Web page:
Battle for control brewing in East Lawrence Neighborhood Association; look at renderings for proposed Ninth Street project
Get ready for a showdown, East Lawrence style. No, in this case, that doesn’t mean dueling muralists, drag races with Art Tougeau cars, or any of the other funky features that make East Lawrence such a hip place. Instead, we’re talking about an old-fashioned political showdown.
Word is circulating around the neighborhood and on social media sites that the Nov. 2 meeting of the East Lawrence Neighborhood Association is going to feature a hotly-contested election for seats on the association’s board of directors. The big issue in the race is expected to be how candidates feel about the proposed plans to convert a portion of East Ninth Street into an arts corridor with a redesigned street that will accommodate more gathering places, more pedestrian and bicycle pathways, and other such features.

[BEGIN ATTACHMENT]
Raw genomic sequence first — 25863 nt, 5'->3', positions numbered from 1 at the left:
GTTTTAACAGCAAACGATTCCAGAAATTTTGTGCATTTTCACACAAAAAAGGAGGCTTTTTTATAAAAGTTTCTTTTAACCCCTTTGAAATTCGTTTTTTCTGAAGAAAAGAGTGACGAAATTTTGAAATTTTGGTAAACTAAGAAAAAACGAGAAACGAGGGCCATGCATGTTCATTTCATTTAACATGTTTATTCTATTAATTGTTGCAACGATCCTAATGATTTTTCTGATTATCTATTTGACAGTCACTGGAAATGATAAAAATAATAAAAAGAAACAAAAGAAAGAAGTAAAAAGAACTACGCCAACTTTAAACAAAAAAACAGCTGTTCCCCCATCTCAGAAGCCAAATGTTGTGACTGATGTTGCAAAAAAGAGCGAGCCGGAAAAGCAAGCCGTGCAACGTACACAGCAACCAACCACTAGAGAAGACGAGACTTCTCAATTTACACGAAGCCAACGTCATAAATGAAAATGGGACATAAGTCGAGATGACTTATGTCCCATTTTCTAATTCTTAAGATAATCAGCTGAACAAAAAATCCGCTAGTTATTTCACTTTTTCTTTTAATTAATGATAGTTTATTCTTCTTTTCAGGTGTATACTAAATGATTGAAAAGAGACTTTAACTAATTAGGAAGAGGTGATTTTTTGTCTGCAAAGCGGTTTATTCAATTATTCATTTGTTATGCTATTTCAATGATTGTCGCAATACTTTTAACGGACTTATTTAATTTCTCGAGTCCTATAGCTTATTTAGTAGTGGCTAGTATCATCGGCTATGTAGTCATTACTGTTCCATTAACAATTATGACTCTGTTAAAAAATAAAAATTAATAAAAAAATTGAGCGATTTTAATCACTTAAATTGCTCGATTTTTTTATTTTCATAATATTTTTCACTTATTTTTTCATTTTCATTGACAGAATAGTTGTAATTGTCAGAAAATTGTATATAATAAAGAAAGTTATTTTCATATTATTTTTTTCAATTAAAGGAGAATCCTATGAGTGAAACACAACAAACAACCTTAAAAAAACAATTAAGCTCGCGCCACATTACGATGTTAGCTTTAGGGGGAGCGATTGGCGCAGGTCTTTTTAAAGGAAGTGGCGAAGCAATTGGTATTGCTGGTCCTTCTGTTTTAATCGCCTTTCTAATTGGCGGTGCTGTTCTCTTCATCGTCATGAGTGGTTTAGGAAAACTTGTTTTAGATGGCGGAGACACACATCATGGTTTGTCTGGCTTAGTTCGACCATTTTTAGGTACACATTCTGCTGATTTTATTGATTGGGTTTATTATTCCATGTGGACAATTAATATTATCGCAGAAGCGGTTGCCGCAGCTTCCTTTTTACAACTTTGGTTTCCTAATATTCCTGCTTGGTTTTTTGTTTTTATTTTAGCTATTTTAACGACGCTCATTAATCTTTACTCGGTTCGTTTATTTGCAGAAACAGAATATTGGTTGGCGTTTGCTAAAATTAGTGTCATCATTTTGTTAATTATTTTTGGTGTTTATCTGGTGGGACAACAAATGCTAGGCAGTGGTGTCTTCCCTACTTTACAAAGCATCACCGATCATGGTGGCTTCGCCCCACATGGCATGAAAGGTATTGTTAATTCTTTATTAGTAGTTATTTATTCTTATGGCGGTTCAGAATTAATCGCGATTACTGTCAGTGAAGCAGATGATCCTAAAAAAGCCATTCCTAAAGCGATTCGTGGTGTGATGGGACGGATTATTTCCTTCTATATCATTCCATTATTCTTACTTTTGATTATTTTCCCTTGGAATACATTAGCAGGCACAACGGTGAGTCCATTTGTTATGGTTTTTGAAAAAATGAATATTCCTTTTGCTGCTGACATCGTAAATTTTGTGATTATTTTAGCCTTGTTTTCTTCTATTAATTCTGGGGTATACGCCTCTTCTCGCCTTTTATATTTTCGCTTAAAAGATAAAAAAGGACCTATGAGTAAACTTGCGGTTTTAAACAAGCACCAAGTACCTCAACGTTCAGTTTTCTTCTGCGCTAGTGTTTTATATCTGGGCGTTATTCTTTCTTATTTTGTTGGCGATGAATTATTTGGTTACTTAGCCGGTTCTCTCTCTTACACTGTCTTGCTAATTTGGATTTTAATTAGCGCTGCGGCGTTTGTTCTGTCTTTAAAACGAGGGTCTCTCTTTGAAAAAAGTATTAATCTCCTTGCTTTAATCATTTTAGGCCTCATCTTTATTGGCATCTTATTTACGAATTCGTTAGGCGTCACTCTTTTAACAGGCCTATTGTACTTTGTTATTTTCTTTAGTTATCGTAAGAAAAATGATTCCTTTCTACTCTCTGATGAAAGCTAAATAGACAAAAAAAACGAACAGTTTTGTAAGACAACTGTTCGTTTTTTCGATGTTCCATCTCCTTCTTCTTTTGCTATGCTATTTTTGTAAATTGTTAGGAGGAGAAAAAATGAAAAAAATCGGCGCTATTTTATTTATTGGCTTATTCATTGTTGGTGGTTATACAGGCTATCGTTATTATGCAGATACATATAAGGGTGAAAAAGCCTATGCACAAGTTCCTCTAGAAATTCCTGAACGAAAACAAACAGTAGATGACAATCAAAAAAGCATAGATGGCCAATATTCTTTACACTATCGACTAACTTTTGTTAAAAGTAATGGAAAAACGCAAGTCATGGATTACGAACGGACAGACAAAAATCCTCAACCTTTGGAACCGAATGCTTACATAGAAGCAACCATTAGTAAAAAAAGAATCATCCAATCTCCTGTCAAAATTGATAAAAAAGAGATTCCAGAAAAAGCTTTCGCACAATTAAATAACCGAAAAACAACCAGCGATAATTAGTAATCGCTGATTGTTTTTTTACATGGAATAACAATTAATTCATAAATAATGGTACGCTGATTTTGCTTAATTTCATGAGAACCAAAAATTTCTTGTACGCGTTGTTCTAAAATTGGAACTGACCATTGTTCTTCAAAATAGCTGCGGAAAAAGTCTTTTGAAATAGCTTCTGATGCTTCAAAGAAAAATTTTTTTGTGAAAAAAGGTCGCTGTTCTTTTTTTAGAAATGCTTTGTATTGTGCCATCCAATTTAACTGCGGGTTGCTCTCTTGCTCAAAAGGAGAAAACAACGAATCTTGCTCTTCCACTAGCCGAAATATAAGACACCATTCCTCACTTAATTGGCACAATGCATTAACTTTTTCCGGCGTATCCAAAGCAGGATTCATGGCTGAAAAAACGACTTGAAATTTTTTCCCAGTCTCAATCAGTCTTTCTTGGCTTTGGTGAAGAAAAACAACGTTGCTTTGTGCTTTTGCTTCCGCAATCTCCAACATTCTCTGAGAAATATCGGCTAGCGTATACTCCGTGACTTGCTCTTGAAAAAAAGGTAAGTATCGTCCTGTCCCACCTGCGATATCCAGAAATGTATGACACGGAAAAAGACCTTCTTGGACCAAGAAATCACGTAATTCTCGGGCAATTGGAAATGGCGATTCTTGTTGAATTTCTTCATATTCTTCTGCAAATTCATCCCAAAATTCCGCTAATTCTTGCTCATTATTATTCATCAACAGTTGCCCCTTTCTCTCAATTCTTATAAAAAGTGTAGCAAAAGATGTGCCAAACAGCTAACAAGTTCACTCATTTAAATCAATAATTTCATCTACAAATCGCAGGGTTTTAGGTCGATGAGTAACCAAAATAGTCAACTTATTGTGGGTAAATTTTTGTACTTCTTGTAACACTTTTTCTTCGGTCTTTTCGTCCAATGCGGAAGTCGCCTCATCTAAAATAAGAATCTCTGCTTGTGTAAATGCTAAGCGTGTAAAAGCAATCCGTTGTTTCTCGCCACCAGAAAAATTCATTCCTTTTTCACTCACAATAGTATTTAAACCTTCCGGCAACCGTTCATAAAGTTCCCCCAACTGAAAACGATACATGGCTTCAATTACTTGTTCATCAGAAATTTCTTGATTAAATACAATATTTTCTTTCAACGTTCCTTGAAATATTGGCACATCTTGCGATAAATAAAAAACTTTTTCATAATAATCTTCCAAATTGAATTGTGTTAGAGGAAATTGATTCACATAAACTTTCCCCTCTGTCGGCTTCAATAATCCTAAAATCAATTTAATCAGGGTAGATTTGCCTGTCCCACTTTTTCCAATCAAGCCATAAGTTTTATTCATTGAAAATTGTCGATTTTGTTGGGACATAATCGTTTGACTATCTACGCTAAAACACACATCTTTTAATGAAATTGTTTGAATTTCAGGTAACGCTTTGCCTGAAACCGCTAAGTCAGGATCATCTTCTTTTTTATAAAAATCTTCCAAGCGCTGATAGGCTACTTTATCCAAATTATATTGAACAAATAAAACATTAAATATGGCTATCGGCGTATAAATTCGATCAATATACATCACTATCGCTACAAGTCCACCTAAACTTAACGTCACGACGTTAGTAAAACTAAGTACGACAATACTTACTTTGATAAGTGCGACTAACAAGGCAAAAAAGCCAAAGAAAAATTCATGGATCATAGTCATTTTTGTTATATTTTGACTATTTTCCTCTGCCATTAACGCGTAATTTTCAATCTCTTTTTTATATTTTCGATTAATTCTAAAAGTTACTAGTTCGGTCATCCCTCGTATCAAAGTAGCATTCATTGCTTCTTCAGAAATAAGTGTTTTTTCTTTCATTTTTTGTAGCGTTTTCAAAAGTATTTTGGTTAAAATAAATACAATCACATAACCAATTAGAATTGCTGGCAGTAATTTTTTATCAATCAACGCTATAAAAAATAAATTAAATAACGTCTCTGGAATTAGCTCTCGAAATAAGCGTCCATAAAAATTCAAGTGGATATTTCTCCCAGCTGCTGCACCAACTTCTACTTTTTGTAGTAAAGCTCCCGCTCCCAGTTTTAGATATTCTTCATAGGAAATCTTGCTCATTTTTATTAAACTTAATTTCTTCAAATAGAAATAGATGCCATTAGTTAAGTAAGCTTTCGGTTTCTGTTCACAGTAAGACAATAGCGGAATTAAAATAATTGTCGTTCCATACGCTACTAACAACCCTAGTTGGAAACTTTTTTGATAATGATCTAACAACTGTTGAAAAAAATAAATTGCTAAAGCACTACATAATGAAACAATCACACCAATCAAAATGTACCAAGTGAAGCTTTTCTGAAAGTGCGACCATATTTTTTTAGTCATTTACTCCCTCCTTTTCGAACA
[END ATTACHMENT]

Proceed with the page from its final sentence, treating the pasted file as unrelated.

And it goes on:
A Facebook group called Community and Culture on East Ninth Street announced on its page earlier this week that 13 new people will be running for the board of directors, and all of them support the East Ninth Street project.
“Clearly, residents are ready for a change,” the post states.
Articles in the LJW continue to talk about opposition to the East Ninth project, but rarely mention the widespread…
If you are confused, don’t feel bad. Somehow the East Ninth Street project has turned into a bit of a soap opera. It is odd because on its surface it looked like a project that would garner lots of support in East Lawrence because it involves art and a philosophy that reduces the importance of automobiles and increases the importance of pedestrian and bicycle activity. Those have all been items that traditionally have been high priorities for much of East Lawrence.